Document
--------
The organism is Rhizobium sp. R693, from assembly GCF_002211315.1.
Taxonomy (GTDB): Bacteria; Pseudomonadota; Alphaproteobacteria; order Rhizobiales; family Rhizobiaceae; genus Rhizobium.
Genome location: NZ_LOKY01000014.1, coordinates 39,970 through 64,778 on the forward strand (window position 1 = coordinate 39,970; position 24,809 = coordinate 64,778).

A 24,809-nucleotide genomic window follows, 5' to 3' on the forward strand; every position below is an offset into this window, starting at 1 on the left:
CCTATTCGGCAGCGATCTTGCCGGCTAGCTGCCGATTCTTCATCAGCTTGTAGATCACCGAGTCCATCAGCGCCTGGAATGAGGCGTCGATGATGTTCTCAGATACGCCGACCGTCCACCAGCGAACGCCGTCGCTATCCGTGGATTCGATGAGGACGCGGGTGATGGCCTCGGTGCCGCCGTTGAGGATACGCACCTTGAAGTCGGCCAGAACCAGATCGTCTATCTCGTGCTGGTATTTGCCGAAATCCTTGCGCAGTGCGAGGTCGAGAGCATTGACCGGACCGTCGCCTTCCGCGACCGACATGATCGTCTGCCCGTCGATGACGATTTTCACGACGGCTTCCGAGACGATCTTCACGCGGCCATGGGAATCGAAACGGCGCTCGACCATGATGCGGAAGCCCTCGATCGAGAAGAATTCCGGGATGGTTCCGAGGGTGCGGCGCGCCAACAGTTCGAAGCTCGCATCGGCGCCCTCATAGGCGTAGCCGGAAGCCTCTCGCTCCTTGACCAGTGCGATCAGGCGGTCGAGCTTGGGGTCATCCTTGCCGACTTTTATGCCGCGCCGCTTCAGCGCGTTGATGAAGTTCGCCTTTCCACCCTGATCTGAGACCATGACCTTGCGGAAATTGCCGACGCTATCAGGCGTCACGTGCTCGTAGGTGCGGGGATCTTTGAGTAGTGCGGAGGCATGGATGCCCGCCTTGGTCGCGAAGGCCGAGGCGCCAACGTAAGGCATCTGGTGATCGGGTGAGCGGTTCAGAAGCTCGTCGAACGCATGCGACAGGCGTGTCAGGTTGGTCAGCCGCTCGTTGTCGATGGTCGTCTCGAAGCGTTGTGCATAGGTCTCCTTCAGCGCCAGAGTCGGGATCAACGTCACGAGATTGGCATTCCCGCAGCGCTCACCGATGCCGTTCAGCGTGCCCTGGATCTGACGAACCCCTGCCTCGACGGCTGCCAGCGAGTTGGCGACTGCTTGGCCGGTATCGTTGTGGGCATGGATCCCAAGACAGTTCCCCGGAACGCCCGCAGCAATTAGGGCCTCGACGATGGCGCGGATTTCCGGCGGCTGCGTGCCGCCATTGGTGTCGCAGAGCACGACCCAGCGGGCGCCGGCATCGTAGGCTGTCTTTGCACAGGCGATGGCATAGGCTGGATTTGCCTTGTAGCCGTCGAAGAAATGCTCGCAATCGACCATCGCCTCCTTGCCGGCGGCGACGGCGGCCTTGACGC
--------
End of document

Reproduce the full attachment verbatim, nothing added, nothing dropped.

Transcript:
The organism is Rhizobium sp. R693, from assembly GCF_002211315.1.
Taxonomy (GTDB): Bacteria; Pseudomonadota; Alphaproteobacteria; order Rhizobiales; family Rhizobiaceae; genus Rhizobium.
Genome location: NZ_LOKY01000014.1, coordinates 39,970 through 64,778 on the forward strand (window position 1 = coordinate 39,970; position 24,809 = coordinate 64,778).

A 24,809-nucleotide genomic window follows, 5' to 3' on the forward strand; every position below is an offset into this window, starting at 1 on the left:
CCTATTCGGCAGCGATCTTGCCGGCTAGCTGCCGATTCTTCATCAGCTTGTAGATCACCGAGTCCATCAGCGCCTGGAATGAGGCGTCGATGATGTTCTCAGATACGCCGACCGTCCACCAGCGAACGCCGTCGCTATCCGTGGATTCGATGAGGACGCGGGTGATGGCCTCGGTGCCGCCGTTGAGGATACGCACCTTGAAGTCGGCCAGAACCAGATCGTCTATCTCGTGCTGGTATTTGCCGAAATCCTTGCGCAGTGCGAGGTCGAGAGCATTGACCGGACCGTCGCCTTCCGCGACCGACATGATCGTCTGCCCGTCGATGACGATTTTCACGACGGCTTCCGAGACGATCTTCACGCGGCCATGGGAATCGAAACGGCGCTCGACCATGATGCGGAAGCCCTCGATCGAGAAGAATTCCGGGATGGTTCCGAGGGTGCGGCGCGCCAACAGTTCGAAGCTCGCATCGGCGCCCTCATAGGCGTAGCCGGAAGCCTCTCGCTCCTTGACCAGTGCGATCAGGCGGTCGAGCTTGGGGTCATCCTTGCCGACTTTTATGCCGCGCCGCTTCAGCGCGTTGATGAAGTTCGCCTTTCCACCCTGATCTGAGACCATGACCTTGCGGAAATTGCCGACGCTATCAGGCGTCACGTGCTCGTAGGTGCGGGGATCTTTGAGTAGTGCGGAGGCATGGATGCCCGCCTTGGTCGCGAAGGCCGAGGCGCCAACGTAAGGCATCTGGTGATCGGGTGAGCGGTTCAGAAGCTCGTCGAACGCATGCGACAGGCGTGTCAGGTTGGTCAGCCGCTCGTTGTCGATGGTCGTCTCGAAGCGTTGTGCATAGGTCTCCTTCAGCGCCAGAGTCGGGATCAACGTCACGAGATTGGCATTCCCGCAGCGCTCACCGATGCCGTTCAGCGTGCCCTGGATCTGACGAACCCCTGCCTCGACGGCTGCCAGCGAGTTGGCGACTGCTTGGCCGGTATCGTTGTGGGCATGGATCCCAAGACAGTTCCCCGGAACGCCCGCAGCAATTAGGGCCTCGACGATGGCGCGGATTTCCGGCGGCTGCGTGCCGCCATTGGTGTCGCAGAGCACGACCCAGCGGGCGCCGGCATCGTAGGCTGTCTTTGCACAGGCGATGGCATAGGCTGGATTTGCCTTGTAGCCGTCGAAGAAATGCTCGCAATCGACCATCGCCTCCTTGCCGGCGGCGACGGCGGCCTTGACGC